Grande Raccordo Anulare

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Autostrada A90 shield}}
Autostrada A90
Grande Raccordo Anulare
Route information
Maintained by ANAS
Length68.2 km (42.4 mi)
Highway system
  • Roads in Italy

The GRA or Grande Raccordo Anulare (literally, "Great Ring Spur Route") is a toll-free, ring-shaped 68.2 kilometres (42.4 mi) long orbital motorway that encircles Rome. GRA is one of the most important roads in Rome, and traffic reaches 160,000 vehicles per day as of 2011.

The GRA features 14 tunnels, with lengths varying from the 66 meters of Parco di Veio II tunnel to the 1,150 meters of the Appia Antica tunnel as well as eight rest areas. It has 42 junctions, with the Via Aurelia numbered 1 and the rest following clockwise.

The motorway has always been toll-free. However, there are plans to introduce a fee for vehicles entering the GRA from highways. Maintenance costs are around €11 million per year.

Its acronym was given after one of its main designers and supporters, Eugenio Gra, chairman of ANAS, the Italian roads Authority, at the time of construction. The official number among the Italian motorways is A90, but is widely known by Romans as Il Raccordo ("The Junction").


Location in Italy

Plans for an orbital road around Rome were proposed by the end of World War II. One of the designers' main purposes was to build the road as most equally distant as possible from the geographic centre of town, the Campidoglio, 11.4 kilometres (7.1 mi) away from the motorway.

Construction works started in 1948. The first section, Flaminia to Tiburtina (north-to-east section) opened in 1952, later extended in stages. The last section to be opened was the west-to-north section (Aurelia to Flaminia), in 1970.

Although the GRA was initially planned and built as a single-carriageway road, it was soon clear that traffic was rapidly growing well beyond the expectations. Upgrade works to motorway standards started in late 1950s with first dual-carriageway, four-lane section (Salaria to Tuscolana) opened 1962. Further works were carried over throughout the 1970s, and by 1979, the remainder sections were upgraded to four-lane and the entire ring classified as toll-free highway.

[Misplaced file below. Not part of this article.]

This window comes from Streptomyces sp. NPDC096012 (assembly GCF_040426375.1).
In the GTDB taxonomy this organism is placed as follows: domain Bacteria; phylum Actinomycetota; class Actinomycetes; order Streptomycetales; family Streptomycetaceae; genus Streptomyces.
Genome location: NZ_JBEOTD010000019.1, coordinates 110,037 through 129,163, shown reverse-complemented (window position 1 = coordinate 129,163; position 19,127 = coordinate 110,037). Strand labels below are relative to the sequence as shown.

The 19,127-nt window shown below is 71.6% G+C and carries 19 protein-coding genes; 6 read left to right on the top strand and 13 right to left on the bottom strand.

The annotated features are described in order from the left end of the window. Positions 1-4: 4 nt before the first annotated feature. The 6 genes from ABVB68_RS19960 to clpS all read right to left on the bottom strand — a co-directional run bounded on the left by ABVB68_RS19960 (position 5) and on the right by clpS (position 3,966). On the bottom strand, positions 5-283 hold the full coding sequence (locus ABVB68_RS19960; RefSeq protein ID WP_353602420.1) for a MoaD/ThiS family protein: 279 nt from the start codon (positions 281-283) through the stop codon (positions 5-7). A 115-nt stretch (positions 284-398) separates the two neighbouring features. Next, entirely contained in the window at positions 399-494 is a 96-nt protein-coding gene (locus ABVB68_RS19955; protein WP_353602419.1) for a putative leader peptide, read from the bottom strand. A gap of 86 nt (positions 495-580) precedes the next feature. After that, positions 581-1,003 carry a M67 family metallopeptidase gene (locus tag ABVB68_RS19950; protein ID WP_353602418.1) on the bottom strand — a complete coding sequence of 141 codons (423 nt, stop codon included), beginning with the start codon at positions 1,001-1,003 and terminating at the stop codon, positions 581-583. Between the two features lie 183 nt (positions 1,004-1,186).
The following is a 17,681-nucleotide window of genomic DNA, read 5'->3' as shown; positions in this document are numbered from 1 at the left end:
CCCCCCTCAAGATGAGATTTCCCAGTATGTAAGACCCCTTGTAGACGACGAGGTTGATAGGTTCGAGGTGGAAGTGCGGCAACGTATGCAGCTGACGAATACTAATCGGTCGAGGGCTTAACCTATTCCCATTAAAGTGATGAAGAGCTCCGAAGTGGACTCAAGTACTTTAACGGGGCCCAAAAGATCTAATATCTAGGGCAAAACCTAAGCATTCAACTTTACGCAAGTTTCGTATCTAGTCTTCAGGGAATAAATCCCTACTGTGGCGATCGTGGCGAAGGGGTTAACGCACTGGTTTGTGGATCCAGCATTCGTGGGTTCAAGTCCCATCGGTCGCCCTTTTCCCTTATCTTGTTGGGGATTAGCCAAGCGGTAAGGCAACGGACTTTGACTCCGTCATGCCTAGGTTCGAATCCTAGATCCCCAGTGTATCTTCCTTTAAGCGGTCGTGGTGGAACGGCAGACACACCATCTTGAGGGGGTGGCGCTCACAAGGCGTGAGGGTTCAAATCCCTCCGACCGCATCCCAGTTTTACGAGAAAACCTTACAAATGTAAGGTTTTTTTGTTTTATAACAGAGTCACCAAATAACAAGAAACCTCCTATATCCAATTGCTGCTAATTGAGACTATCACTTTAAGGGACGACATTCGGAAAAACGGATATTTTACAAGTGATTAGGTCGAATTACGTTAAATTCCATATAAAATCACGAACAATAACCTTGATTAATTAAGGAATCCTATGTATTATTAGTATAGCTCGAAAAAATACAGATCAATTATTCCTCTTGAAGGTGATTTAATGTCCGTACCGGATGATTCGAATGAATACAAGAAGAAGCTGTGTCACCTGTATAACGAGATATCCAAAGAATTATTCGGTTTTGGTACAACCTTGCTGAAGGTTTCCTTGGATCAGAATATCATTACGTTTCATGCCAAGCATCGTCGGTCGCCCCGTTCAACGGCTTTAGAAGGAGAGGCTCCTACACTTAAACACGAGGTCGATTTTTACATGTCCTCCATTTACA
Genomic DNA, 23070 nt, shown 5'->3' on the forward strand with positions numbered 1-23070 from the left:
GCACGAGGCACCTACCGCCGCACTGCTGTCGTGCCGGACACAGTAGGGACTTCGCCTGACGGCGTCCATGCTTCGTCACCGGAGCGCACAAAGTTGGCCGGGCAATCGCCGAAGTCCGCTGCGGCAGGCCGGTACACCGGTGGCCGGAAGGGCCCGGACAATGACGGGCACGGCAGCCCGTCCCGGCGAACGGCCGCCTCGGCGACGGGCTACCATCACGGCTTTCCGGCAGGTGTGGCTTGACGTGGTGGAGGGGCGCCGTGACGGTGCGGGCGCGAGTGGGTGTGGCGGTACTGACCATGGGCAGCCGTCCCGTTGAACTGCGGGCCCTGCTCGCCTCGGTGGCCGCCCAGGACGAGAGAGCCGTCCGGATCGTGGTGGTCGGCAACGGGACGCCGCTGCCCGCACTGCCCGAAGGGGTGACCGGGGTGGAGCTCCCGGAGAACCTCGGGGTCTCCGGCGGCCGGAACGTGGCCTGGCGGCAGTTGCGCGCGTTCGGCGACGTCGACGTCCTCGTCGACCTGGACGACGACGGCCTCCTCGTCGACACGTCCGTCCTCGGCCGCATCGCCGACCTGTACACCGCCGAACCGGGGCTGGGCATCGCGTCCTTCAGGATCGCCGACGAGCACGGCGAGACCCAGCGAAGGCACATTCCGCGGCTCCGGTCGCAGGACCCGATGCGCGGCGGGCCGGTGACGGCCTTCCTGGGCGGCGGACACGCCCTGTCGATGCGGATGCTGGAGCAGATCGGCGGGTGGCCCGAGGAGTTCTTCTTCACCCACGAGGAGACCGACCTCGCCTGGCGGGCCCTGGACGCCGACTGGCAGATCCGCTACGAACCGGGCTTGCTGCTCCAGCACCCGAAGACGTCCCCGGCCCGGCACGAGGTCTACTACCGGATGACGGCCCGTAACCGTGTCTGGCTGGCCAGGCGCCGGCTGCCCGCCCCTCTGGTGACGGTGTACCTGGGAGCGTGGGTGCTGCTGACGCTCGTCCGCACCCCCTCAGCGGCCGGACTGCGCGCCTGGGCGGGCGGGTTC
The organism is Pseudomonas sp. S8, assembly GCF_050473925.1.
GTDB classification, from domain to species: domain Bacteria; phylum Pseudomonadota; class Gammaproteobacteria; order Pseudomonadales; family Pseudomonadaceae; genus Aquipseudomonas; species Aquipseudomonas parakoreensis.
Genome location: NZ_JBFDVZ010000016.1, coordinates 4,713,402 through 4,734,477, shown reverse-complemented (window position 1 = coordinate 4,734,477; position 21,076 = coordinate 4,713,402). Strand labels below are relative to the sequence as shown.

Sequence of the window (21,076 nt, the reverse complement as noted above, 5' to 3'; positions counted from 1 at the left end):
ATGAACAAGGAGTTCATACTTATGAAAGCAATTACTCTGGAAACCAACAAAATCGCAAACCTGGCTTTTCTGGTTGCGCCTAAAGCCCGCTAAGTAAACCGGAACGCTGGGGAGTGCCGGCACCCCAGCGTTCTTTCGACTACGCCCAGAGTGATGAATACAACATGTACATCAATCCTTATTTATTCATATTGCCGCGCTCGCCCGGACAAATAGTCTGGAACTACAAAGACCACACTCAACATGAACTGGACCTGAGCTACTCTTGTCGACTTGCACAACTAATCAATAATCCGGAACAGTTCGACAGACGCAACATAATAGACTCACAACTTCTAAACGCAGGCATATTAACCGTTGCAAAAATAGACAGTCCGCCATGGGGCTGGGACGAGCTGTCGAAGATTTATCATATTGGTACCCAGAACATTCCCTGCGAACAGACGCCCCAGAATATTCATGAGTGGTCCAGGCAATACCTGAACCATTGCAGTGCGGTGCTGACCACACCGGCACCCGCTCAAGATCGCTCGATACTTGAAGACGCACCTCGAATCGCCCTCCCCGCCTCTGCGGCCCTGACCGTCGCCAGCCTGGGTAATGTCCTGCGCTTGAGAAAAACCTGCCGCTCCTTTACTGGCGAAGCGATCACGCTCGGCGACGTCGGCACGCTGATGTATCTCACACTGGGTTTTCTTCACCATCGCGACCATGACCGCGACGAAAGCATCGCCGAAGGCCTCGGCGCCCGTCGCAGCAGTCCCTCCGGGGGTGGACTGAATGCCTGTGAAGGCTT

Upgrade works to 6-lane started in 1983 and were completed in stages throughout the 1990s and 2000s. As of April 2008 97% of the GRA was 6-lane with final sections (new tunnel under Via Cassia) opened 2011.

Future expansion[edit]

It has been suggested that a second ring might be constructed in the future,[2] firstly as an attempt to alleviate congestion on the old one and secondly to offer access to a number of new industrial, commercial and residential zones built around it. Such a project would imply a new external ring-shaped orbital motorway of about 120 kilometres (75 mi), denominated NIA (Nuova infrastruttura anulare, "New ring infrastructure"), which would cost over €5 billion.

In popular culture[edit]

The road was the subject of the 2013 documentary film Sacro GRA which won the Golden Lion at the 70th Venice International Film Festival.[3]

See also[edit]


  1. ^ 1960 Summer Olympics official report. Volume 2. Part 1. p. 118.
  2. ^ L'ANAS vuole un secondo Raccordo Anulare (in Italian)
  3. ^ "Italian documentary Sacro GRA wins Golden Lion". BBC News. 8 September 2013.